I’ve had a subscription to the New Yorker since I was 18, never met a Granta I didn’t like and I love gawking my way through Vanity Fair. TV-wise, I’m really loving Portlandia and Boardwalk Empire these days.

Best interview you’ve ever had?
Joshua Jackson. Hello, Pacey! It was like 23-year-old me giving 15-year-old me a high five through time. 


Worst?
I interviewed a celebrity stylist who actually fitted me with a synthetic hairpiece before I left. I walked back to the office with this crazy rug dangling off my head like some sort of mangy dead animal, and couldn’t figure out how to get it off until one of my coworkers managed to wrest me from it.

Best advice you’ve ever been given?
A little bad taste is like a nice dash of paprika.

What rule(s) do you live your life by?
Own your mistakes and don’t be afraid to mess up. The messes are always more interesting, anyway.

What’s the most important tip you can give PR pros?
Suggestions are always better than questions. And use the phone sparingly – seriously.

Best experience you’ve had with a PR pro? We love to hear about #wins.
I always love working with PR on big events like Toronto Fashion Week, TIFF and IDS. There’s a lot going on and everyone is so harried, but it’s awesome to see everyone pulling together to make it all happen.

I hate? 
Slow walkers. Poorly bound books. Sloth.

I love?
Hanging with my toddler. Freshly laundered sheets. Dusk runs and night swims.

Reading?
Murakami’s 1Q84.

Best place on earth?
My cottage in the dead of winter. You have to ski in and it’s just unbelievably quiet, pristine and beautiful.

Dinner guest?
Fred Armisen. I am so obsessed with Portlandia.Or Werner Herzog — just to hear him talk in that voice for a few hours.

Hero?
I have a major lady crush on Patti Smith.

Favourite app (or whatever you are downloading these days)?
I really love making dorky family music videos with VidRhythm for the iPhone.  Every song’s a winner.

Pool or ocean?
Ocean, then lake, then pool. But I’ll take whatever is closest.

Voicemail or email?
Email. I don’t even check my voicemail anymore. My mom is the only person who even bothers leaving me messages.





Rants and Raves: Email 201

Turns out email is a very passionate topic for some of our loyal followers! We loved getting all the feedback from our first post on Email Etiquette – so much feedback that we thought we’d write a second post. You’re welcome.


Thanks to @_itsandi and @rachals for their tips and to several other tweeps for sharing the original story.
 




  • Read your email before you hit send. Make sure you’ve included all necessary info (remember the classic 5 W’s: Who, What, Where,When, Why), asked all questions, and spelled everything correctly (including the person’s name). Writing with rage or sobs? Walk away, cool off, and read it again with an objective eye. Otherwise you’ll send something you’ll regret later, and emails, like diamonds, are forever.
Avoid any misunderstandings, and make sure you’ve covered all bases before hitting “send”.
  • Thinking about recalling a message? Don’t. It looks shady and only draws more attention to the issue. A better idea is to send a short, thoughtfully written apology clarifying or offering further explanation. Much more mature.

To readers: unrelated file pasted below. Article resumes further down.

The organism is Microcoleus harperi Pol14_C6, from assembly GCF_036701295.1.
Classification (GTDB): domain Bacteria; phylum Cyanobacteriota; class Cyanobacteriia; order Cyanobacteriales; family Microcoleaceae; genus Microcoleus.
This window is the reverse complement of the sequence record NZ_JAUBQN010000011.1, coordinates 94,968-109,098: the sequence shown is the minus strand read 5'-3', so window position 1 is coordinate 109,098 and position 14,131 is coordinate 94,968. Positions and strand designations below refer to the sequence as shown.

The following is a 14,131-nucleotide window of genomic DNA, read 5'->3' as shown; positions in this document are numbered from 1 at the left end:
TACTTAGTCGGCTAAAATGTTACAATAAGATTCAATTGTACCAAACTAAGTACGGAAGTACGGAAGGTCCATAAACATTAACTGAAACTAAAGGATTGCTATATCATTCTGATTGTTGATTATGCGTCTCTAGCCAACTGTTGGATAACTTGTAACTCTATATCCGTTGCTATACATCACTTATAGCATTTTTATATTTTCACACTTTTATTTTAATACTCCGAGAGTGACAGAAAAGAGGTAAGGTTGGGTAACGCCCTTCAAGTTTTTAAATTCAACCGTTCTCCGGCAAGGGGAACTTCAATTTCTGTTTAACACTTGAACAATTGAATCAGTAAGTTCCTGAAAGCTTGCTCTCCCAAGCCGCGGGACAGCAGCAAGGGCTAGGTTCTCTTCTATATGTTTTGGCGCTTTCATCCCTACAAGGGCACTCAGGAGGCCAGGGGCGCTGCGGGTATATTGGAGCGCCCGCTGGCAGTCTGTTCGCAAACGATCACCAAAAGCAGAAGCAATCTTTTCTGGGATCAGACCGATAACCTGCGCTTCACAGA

• Patience is a virtue. People get a lot of email and we try to respond right away, but sometimes it takes a moment (or several hours) to get there. We could be in a meeting and not able to check email. If something is THAT urgent, pick up the phone.

  • Remember back in the ‘90s when forwards were fun and cool? Well, they’re not anymore. Oh, and before you pass along that “helpful” email alerting everyone to a hoax, do a quick check on Snopes to make sure it’s legit.
  •  

    Avoid flooding your colleagues email by sending annoying forwards.
    • Subject lines matter – they’re the windows of emails, giving you a sneak peek of what’s inside. Don’t switch between topics on an email string, rendering the subject line meaningless. Change the subject line if you want to start talking about something else. It makes filing and organizing so much easier.

    • Don’t cc people unless they are relevant to the conversation. It’s annoying to receive emails about something you have nothing to do with. Like makeup, less is more.
    • Personalization is great for everything but email. Avoid using sparkly pink backgrounds and big, crazy-ass fonts (we’re not sure who does this, but if you do, STOP NOW). A clean white background is the only way, as are simple fonts that work for everyone – we like Arial, Calibri and Verdana. NOT Comic Sans, please.
    • Please reply to your emails. We know everyone is crazy busy (trust us, we understand). But we don’t need you to write us a novel in return. When you’re pressed for time or have a zillion emails to respond to, a simple “yes” or “no, thank you” or “received” can go a long way. Don’t play hard to get – we’re not dating.
    • Some of our Media, Darlings have said if they don’t reply, they’re not interested in the pitch and we should move on. But others encourage us to follow up. We’re sorry to pester, but be patient with us if we followed up with you when you’d rather we didn’t – we’ve secured many an article thanks to persistence. Or, tell us no, and we’ll stop bugging you. Simple.
    Do you have any other email faux pas that you want to share? Tweet us @rockitpromo.